As part of my Transcendentalist Unit, sophomore English II students explored the concepts of knowledge, self-reliance, individualism, and freedom--how are they defined; how are they attained; and how these ideas shape our understanding of the world in which we live in (the United States of America)--by evaluating the works of Ralph Waldo Emerson, Henry David Thoreau, Sojourner Truth, and Luis Rodriguez.
In reading Luis Rodriguez's Always Running, we explored the relationship between knowledge and public institutions such as schools. The big questions explored within the text were: 1) What is equity in education? 2) What are the current conditions of Chicago Public School, and what efforts is the district taking to ensure equity for all students? 3) Where does inequity exist, and how can it be addressed?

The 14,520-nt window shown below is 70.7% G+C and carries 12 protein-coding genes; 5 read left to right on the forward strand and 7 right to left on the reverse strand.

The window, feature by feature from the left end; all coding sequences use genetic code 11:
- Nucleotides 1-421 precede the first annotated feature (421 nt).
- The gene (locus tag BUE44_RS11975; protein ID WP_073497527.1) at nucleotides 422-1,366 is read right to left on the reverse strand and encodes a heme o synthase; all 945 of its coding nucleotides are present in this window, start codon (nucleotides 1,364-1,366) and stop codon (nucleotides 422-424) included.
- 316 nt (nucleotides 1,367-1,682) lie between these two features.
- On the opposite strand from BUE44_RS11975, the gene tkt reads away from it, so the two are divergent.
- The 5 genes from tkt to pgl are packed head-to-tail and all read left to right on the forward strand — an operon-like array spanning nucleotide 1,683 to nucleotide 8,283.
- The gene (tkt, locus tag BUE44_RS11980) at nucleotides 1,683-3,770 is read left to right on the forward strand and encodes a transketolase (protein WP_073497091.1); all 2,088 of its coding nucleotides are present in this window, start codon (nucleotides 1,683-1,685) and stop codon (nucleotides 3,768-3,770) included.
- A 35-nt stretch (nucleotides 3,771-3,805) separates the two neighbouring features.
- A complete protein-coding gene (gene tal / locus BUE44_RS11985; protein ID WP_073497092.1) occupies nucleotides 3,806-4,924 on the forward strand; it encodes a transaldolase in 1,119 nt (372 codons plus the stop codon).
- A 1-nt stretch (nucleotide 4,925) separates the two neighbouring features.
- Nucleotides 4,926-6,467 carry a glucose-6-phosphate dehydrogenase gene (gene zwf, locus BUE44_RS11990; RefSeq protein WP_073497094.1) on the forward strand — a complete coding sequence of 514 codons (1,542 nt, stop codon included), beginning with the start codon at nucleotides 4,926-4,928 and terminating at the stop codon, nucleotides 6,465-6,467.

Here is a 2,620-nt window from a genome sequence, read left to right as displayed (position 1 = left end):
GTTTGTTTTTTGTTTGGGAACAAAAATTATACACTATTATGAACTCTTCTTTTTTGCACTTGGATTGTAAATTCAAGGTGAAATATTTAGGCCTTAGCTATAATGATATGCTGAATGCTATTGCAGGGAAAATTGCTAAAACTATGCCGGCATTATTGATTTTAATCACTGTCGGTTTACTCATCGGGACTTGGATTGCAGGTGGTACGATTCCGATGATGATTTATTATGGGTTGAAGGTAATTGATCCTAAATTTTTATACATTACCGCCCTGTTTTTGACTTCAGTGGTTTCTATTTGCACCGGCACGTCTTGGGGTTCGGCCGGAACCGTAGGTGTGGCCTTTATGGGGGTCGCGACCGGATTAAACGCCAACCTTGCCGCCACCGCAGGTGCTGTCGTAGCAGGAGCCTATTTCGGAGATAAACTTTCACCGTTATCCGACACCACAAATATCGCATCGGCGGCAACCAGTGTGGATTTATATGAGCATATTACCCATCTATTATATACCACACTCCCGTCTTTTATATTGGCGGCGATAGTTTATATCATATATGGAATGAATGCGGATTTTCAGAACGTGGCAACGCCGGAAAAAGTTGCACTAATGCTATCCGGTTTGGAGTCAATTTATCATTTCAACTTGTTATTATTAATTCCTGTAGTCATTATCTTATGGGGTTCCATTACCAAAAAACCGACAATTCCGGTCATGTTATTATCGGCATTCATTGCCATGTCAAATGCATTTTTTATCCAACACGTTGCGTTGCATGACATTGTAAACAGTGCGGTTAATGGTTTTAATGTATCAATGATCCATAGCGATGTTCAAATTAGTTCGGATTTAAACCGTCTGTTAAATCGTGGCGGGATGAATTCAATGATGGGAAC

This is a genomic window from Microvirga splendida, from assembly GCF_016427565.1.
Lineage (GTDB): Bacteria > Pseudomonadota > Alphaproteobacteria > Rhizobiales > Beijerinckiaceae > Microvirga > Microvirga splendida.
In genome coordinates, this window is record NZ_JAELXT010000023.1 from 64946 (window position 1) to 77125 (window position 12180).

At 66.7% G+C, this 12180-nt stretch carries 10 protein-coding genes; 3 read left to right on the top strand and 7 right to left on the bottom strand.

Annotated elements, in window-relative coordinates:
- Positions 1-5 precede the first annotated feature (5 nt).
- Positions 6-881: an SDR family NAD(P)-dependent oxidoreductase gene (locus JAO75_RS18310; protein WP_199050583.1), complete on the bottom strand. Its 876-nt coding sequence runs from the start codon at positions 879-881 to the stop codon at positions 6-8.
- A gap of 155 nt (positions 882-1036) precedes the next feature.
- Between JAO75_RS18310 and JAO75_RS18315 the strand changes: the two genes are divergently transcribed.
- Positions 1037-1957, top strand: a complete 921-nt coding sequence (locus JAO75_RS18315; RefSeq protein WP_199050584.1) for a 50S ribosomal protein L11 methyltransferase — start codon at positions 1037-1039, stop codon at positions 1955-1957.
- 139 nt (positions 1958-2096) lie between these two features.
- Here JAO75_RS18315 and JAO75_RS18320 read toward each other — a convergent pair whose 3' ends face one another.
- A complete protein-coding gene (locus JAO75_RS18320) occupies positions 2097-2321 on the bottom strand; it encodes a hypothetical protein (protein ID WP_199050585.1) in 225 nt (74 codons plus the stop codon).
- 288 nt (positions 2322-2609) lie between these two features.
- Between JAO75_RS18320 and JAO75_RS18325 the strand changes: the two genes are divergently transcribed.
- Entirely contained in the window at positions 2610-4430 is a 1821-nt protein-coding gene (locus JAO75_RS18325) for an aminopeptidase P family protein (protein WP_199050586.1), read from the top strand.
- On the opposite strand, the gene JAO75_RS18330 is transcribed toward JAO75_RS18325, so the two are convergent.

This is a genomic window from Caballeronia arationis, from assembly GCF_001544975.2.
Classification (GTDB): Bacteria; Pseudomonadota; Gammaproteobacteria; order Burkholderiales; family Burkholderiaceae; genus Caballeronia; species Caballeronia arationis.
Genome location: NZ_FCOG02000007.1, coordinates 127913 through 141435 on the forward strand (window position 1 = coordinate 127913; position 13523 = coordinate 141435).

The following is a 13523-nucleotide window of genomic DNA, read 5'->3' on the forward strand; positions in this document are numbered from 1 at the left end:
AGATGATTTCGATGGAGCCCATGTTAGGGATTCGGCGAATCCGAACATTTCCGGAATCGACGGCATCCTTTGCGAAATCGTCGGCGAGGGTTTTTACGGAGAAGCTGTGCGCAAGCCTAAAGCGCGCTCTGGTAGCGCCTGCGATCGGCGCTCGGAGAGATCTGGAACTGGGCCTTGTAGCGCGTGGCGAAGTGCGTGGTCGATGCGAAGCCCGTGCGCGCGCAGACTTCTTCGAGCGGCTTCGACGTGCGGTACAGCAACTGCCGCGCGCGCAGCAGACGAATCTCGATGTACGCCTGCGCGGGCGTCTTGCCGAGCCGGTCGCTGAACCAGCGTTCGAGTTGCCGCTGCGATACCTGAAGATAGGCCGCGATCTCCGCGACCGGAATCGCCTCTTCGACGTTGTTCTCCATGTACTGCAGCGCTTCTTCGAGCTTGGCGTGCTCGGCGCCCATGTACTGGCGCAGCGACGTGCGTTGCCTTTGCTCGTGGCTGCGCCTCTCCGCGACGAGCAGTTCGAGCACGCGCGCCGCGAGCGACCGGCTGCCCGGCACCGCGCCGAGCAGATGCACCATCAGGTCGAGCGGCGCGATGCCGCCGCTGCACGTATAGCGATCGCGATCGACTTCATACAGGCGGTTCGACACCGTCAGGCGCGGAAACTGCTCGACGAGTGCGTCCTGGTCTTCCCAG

In addition to the readings above, my students read, discussed and evaluated the following works: "Social Class and the Hidden Curriculum", by Jean Anyon, reviewed recent CPS reports about Achievement Gaps, reviewed data about the school to prison pipeline in CPS, Ladson-Billings speech "It's Not the Culture of Poverty; It's the Poverty of Culture", and have seen the PBS documentary School: The Story of American Public Education (1900 - present).
Click below to view students' research. If you should have any questions, please do not hesitate to contact me at email@example.com.